Editor’s note—I decided to try an AI experiment: the following article was primarily written by AI at ContentBot.ai. The grammar and structure were decent, but the AI had a hard time nailing down specific details. I added information about WSU wildlife biology professor Daniel Thornton and his team’s work on identification of endangered species like the Canada lynx. Aside from that paragraph and some edits, the rest of the article was generated from a series of prompts to the AI.
With the help of artificial intelligence (AI), we can now take wildlife conservation to a whole new level. We can use data to better understand the behavior of animals, their habitats, and even predict the potential threats to their populations.
AI can be used to track and monitor endangered animals, alerting conservationists of any potential threats. For example, researchers have used AI to track and monitor deer populations, helping wildlife conservationists create better strategies for their care and protection. By monitoring their behavior and habitat, AI can also provide insights into how climate change is affecting these animals.
Washington State University wildlife biologist Daniel Thornton and his research team placed 650 camera traps across more than 4,300 square miles of northeastern Washington in an effort to measure Canada lynx populations. Their 2020 study provided much-needed data on the lynx range in Washington to aid conservation efforts. To identify the endangered cat and other wildlife, though, AI can provide support in sorting through millions of images.
Besides using AI-powered image recognition at WSU, other benefits of research have included improved accuracy and speed in data collection and analysis. This has been especially true when it comes to correctly identifying animal species, using images as a primary source of data. Providing these advances in technology could prove to be a major milestone for our understanding of the environment and wildlife.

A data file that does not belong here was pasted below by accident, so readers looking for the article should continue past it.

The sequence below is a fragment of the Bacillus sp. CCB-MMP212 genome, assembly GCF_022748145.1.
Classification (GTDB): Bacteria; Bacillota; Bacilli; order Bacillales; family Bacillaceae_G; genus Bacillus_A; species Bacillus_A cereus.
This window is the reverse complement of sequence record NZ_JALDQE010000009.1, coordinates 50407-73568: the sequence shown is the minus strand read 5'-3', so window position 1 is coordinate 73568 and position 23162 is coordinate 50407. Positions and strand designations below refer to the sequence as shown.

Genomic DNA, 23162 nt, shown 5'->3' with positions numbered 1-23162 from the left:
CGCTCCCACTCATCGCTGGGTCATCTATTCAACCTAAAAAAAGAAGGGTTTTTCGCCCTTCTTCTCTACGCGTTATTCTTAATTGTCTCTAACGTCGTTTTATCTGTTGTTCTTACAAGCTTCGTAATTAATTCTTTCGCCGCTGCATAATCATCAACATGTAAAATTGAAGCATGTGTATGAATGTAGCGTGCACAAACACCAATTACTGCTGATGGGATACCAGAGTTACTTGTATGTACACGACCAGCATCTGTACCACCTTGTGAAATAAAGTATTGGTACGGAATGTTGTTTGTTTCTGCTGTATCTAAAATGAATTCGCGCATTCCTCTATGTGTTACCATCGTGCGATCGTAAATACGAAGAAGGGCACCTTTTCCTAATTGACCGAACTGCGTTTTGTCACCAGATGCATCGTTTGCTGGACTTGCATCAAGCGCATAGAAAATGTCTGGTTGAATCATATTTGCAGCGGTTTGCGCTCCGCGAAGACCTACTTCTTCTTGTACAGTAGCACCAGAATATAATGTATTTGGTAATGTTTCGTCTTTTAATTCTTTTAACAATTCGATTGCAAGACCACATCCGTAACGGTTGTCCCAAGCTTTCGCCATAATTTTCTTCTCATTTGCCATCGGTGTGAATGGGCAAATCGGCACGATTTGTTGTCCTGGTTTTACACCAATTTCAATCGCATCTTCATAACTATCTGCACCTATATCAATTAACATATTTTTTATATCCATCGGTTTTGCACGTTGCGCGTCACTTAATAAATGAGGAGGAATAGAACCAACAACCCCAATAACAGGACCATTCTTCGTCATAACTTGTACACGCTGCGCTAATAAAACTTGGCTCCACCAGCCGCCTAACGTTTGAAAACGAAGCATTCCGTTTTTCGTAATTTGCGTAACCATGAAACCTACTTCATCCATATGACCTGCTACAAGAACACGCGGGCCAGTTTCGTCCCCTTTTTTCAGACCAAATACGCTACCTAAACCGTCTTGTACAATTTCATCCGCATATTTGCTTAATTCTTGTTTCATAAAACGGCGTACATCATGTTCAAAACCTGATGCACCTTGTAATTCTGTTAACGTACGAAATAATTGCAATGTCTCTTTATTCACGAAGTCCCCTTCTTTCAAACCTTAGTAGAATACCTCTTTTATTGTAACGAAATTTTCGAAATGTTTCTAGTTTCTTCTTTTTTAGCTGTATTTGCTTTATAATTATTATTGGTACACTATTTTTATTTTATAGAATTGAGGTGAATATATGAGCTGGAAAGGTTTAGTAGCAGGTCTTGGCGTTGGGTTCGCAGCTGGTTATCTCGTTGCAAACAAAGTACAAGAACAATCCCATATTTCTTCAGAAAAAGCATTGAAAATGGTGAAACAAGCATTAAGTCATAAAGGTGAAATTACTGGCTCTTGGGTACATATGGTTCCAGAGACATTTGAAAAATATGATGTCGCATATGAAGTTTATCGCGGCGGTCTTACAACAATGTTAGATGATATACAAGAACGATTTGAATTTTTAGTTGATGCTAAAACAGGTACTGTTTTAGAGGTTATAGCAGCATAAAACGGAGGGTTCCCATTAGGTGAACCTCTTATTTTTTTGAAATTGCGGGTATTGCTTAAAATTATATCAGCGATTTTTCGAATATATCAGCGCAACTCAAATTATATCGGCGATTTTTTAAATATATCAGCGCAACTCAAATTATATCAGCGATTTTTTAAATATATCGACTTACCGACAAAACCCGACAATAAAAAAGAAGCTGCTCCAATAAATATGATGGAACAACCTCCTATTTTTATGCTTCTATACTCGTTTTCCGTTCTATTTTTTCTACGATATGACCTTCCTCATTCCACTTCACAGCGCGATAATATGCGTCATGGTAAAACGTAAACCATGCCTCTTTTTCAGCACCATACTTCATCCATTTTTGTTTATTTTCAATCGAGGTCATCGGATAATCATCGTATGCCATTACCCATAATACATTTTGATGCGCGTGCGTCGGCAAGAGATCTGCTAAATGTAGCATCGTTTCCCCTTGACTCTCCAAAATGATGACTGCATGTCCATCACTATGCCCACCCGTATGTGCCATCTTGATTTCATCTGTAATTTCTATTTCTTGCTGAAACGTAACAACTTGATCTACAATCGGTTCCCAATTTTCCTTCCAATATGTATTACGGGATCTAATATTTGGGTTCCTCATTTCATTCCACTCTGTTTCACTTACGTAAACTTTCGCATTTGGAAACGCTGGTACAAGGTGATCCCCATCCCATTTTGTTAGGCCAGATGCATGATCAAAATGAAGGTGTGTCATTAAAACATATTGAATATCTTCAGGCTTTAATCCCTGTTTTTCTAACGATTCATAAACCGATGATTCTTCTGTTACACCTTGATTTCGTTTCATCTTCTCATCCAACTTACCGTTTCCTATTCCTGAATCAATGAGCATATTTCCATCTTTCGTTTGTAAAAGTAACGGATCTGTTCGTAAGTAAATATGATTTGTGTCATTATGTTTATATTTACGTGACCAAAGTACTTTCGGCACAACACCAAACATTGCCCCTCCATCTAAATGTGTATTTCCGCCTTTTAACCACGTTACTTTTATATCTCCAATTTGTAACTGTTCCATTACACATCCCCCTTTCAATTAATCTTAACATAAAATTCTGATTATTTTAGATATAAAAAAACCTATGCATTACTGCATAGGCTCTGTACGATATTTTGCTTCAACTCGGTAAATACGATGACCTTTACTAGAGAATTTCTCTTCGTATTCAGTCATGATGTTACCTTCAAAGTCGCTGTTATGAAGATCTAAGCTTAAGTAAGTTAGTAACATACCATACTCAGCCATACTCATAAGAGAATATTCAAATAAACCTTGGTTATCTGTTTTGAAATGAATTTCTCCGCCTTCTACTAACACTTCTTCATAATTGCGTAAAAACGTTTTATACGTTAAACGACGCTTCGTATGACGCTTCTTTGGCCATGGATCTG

AI technology can still have difficulty identifying different species and habitats in the wild, especially when it comes to the most remote and diverse areas, such as Washington state’s mountain ranges. With their vast and complex landscapes, mountains can provide challenging environments, so it’s no wonder that even the most sophisticated AI technology struggles to recognize the differences.
Despite this, the potential of AI in researching and understanding these environments is being explored more and more. It can help scientists to understand and monitor these habitats in ways that humans cannot. AI-powered animal identification systems, such as the WSU research, are also more cost-effective and require less of a workforce than traditional methods, providing a great advantage for those looking to conserve endangered species.
We can only hope that as AI science continues to evolve, so too will our ability to protect and preserve our planet’s natural beauty for generations to come.
Podcast: Ethical dilemmas of AI-generated art and writing
“When will artificial intelligence really pass the test? (Spring 2023)
Will ChatGPT Kill the Student Essay? (The Atlantic, December 1, 2022)
“ChatGPT, Galactica, and the Progress Trap” (Wired, December 9, 2022)
“AI and the Future of Undergraduate Writing: Teaching Experts Are Worried About ChatGPT, but Not for the Reasons You Think” (The Chronicle of Higher Education, December 13, 2022)
“Your Creativity Won’t Save Your Job From AI” (The Atlantic, December 1, 2022)
“ChatGPT proves AI is finally mainstream — and things are only going to get weirder” (The Verge, December 8, 2022)
“A New Chat Bot Is a ‘Code Red’ for Google’s Search Business” (New York Times, December 21, 2022)
“AI Is Taking On Ever-Larger Puzzles” (Wired, January 14, 2023)
“The Expanding Dark Forest and Generative AI” (maggieappleton.com)